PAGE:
Want Better Design/CSS Skills? Spot the Difference!

Can you spot the differences between Exhibit A:

Alt Text

And Exhibit B:

Alt Text

Which one looks subjectively better?

Would it help to know how many differences to look for? I’ll tell you down below, but if you like the challenge, give this a try :)

Design Eye

I think a key difference between designers and frontend developers is “Design Eye”.

I can’t tell you how many times I’ve gotten a spec from a designer, implemented it, and handed it back only for them to completely tear it apart pointing out the small details I missed.

Or maybe you know the feeling when you design something and it kinda sorta looks fine, but then you put it up next to something a designer made and it looks like crap. And you can’t even explain why - because you don’t even have the vocabulary!

That’s “Design Eye”.

I mean, I like to believe I’m detail oriented where it counts, e.g. if a comma goes where it shouldn’t in code, you bet I’m all over that. But I’m nothing compared to designers. Heck, their leading industry podcast is even called Design Details!

So I’d like to train my “Design Eye”.

Spotting the Differences

There are 3 differences between Exhibit A and B above. They range from Easy, Medium, and Hard. If you didn’t get the 2nd or 3rd one, I don’t blame you.

💁‍♂️ Here’s your chance to scroll up and look again if you’d like to test yourself.

I’ve discussed the Ben Franklin method before in my post on How To Learn In Private. Basically, you look at something you want to make, then try to make it to the best of your ability, and then get an expert (or yourself) to critique the difference.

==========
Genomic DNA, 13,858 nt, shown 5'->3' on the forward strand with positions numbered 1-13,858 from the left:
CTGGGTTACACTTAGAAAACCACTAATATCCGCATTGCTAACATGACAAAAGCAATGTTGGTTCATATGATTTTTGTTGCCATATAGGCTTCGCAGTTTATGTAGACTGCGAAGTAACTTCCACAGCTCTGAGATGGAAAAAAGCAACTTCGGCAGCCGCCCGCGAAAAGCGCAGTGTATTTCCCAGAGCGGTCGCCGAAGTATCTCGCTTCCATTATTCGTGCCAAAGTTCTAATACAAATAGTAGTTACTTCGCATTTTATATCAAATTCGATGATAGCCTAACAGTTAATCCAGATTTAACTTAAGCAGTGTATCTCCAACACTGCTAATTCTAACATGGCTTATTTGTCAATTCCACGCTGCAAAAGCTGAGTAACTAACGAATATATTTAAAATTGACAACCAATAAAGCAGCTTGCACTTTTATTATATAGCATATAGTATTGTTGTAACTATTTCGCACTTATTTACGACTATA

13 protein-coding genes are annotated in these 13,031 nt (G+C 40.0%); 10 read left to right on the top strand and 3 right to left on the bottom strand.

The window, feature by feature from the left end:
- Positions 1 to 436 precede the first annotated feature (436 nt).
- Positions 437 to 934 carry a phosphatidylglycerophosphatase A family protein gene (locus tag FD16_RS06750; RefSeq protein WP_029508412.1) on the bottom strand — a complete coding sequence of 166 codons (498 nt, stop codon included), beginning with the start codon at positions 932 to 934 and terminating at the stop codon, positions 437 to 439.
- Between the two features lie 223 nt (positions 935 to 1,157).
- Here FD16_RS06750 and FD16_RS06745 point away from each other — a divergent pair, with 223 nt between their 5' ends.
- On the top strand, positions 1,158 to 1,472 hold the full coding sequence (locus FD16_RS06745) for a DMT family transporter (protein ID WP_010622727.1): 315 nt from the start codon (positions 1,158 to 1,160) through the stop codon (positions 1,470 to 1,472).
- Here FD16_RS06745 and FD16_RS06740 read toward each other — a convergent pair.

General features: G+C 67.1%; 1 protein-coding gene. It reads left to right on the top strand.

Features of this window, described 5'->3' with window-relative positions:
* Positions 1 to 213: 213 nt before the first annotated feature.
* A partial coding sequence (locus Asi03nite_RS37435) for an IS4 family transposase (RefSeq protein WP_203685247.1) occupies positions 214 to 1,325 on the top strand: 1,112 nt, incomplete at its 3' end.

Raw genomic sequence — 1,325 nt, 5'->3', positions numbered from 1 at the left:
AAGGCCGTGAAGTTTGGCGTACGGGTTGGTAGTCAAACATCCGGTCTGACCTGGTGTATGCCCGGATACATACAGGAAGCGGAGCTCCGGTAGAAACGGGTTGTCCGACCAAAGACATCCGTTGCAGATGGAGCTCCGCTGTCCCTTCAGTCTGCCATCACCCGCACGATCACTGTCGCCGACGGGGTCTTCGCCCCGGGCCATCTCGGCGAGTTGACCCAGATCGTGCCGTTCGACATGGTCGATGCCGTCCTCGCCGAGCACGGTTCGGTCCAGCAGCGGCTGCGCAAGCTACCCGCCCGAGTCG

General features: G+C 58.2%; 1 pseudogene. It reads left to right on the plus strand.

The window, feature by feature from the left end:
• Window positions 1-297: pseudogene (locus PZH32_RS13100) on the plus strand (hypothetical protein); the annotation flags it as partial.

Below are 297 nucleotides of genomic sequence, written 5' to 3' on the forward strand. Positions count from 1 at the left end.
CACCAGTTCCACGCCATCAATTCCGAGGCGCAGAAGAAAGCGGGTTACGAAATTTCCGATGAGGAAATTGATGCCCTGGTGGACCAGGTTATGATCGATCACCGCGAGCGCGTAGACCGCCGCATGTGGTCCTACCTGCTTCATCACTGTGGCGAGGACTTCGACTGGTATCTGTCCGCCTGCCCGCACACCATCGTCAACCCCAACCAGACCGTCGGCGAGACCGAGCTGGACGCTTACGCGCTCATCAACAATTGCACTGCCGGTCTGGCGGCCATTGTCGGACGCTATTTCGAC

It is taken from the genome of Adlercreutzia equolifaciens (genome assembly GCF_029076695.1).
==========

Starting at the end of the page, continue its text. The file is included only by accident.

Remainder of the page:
Today I realized I could apply the Ben Franklin method to training my “Design Eye”. I saw a request to code up this screenshot:


Which I then turned into Exhibit A - not a faithful reproduction, but “Good Enough”, I thought, and certainly better than anything I’ve done on my own before:

{% codepen https://codepen.io/swyx/pen/QWbRYZL default-tab=result %}

I then tweeted it out, and immediately Alex Clark and Darian Moody found problems with it 😂 Cunningham’s Law never fails!

So I asked Darian to teach me, and he obliged by forking my Codepen and producing Exhibit B:

{% codepen https://codepen.io/djm_/pen/poJmmxJ default-tab=result %}

And now time to learn by spotting the difference!

Difference 1: Line Height

This is the “Easy” one. Line Heights should be adjusted relative to the size of the text - a rare instance when too much spacing is not better when it comes to design.

Alt Text

In Tailwind this maps to the leading-tight class.

Difference 2: Letter Spacing

This is “Medium” - but also very very hard for me. But for some it’s just obvious that the letters are too far apart:


In Tailwind this maps to the tracking-tight class.

Difference 3: Text Color

Text colors should match their surroundings to provide a gentler visual transition. This is “Hard” - even when you tell me its there, I struggle to see it, but it’s obvious for designers:


In Tailwind this maps to the text-{color}-{weight} class.

This is the kind of extreme detail Steve Schoger teaches in his talks and in Refactoring UI, but it really takes practice to see it.


I learned a few new tricks going through this exercise today, and I imagine I will need to do a few more rounds of this for it to really stick.

Do you want to try learning how to refactor your own UI’s this way? Maybe play a few games of “Spot the Difference”!

Sure, these details aren’t as important as getting the big picture right. But I think attention to detail is what distinguishes the premium apps from the merely OK.

Tagged in: #css #design #tailwindcss #tailwind

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